Sep 30, 2014
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In the Shop

RSS By: Dan Anderson, Farm Journal

As a farm machinery mechanic and writer, Dan brings a hands-on approach that only a pro can muster. Along with his In the Shop blog, Dan writes a column by the same name as well as the Shop Series for Farm Journal magazine. Always providing practical information, he is a master at tackling technical topics and making them easy for all of our readers to understand. He and his wife, Becky, live near Bouton, Iowa.

Things Your Daddy Taught You

Mar 24, 2009

Growing up around farm equipment has made many of us blind to the free education we received. It's only when we spend time around folks who didn't grow up working around and on machinery that we appreciate the basic mechanical knowledge we take for granted. Here are a few true stories about non-farm folks who came to farm equipment dealerships trying to get parts for lawn mowers and other mechanical gadgets:

-A well-dressed man wanted a new battery for his riding lawn mower. When the parts person placed the correct battery on the counter, the man firmly stated that it was the wrong battery because, "on my battery, the terminals were on the back side." The parts man thought for a moment, then took the battery to the back room, waited a few minutes, then carried the same battery back up front and placed it on the counter with the terminals facing away from the customer. The customer left, satisfied.


A parts person sold an air filter for a small tractor to a city dweller

who had purchased an acreage and wanted to be a "farmer." The wanna-be farmer soon returned and complained loudly that the parts man had given him the wrong filter, because the tractor wouldn’t run after the filter was installed. When the parts person removed the plastic bag that the filter came in to see what could be wrong, the customer got a funny look on his face, grabbed the unbagged filter and disappeared out the door.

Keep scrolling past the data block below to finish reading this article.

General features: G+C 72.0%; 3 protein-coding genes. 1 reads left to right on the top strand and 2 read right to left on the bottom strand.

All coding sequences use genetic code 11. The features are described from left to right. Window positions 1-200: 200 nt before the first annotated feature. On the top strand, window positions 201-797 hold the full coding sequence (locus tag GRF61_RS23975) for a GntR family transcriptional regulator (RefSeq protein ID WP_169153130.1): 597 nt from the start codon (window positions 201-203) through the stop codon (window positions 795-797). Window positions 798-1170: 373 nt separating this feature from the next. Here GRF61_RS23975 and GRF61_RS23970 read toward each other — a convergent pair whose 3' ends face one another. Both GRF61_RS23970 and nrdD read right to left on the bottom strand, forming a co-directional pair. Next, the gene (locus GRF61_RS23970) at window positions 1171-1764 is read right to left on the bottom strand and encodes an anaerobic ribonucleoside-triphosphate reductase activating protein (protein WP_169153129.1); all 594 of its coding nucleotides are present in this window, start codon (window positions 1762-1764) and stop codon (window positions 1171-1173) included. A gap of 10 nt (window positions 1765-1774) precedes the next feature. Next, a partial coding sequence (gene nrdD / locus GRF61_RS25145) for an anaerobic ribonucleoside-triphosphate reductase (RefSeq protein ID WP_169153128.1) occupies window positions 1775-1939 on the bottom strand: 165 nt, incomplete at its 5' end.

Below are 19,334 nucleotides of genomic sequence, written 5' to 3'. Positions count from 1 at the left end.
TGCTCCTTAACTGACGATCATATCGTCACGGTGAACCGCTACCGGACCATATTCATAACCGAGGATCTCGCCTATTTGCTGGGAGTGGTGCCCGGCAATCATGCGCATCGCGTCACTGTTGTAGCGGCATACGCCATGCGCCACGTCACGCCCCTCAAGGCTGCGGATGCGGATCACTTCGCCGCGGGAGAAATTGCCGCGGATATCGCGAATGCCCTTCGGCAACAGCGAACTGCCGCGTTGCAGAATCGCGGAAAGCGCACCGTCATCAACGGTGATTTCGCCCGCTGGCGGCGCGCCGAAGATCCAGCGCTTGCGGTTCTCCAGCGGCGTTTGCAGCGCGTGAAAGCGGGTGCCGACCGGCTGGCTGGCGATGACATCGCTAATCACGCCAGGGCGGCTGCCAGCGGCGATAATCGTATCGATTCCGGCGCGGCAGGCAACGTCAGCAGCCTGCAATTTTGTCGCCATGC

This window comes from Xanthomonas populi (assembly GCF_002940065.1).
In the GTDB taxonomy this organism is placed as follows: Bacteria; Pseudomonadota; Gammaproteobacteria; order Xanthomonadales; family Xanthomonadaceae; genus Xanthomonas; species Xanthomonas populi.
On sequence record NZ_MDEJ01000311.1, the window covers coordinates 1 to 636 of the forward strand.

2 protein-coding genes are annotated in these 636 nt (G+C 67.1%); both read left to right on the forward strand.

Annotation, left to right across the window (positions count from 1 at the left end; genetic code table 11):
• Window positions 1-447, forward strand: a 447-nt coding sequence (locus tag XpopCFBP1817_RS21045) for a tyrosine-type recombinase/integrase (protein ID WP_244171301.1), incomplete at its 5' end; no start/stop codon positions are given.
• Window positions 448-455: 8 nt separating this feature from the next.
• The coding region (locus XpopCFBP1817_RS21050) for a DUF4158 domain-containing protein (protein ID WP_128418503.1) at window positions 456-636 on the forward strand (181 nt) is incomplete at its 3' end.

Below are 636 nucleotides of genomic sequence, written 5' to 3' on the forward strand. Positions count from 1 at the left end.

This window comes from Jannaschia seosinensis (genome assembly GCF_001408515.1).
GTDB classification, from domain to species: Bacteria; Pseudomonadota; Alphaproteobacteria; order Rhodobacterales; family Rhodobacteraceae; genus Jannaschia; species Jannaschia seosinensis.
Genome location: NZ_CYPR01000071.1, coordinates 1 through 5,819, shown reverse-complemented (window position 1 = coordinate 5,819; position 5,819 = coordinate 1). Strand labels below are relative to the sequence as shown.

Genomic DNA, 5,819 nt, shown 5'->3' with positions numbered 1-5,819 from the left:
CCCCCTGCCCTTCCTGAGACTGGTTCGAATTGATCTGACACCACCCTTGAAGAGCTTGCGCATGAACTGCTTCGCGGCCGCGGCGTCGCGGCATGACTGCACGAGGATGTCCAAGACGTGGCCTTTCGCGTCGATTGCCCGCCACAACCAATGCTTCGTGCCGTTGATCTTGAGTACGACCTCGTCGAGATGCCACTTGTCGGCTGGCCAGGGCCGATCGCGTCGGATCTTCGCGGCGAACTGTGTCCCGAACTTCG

-Riding lawn mowers are nightmares for parts people. There are hundreds of models that each require unique belts, sizes and lengths. Mechanically-challenged customers routinely don't know the model or serial number of their mower, and frequently insist that the parts person simply give them a belt because, "all the belts are basically the same." One savvy parts man keeps the separator drive belt from his manufacturer's largest combine underneath the parts counter, and when he gets the familiar statement, "All belts are basically the same.." he hoists that monster belt onto the counter and says, "That'll be $180. Cash or charge?"

-An urban customer sent his wife to a dealership to get a major drive belt for the belly mower on his utility tractor. The parts man gave the wife the correct belt, but within an hour the man himself came storming through the door. "You gave my wife three short belts, and I needed one big, long belt," he complained. The frustrated parts man checked the part number printed on the belt to confirm that the belt was correct, then uncoiled the looped belt and began to measure it. The customer stared at the uncoiled belt, grabbed the belt and headed out the door without another word.

Never underestimate the wealth of mechanical knowledge that you have acquired simply by being a farmer. Things that you do without a second thought, repairs that you make routinely, even the simple knowledge that, "right is tight, left is loose" are mysteries to many folks who didn't have the blessing of growing up on a farm. 

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COMMENTS (4 Comments)

And these are the people who, through their legislators, are telling us how to farm!
1:48 PM Mar 29th
And this is why it bothers me that Deere sells cheaply made, low quality mowers instead of sticking to what they do best. It only makes them look bad, and I'm sure the mechanics and parts guys don't like it at all.
6:30 PM Mar 25th
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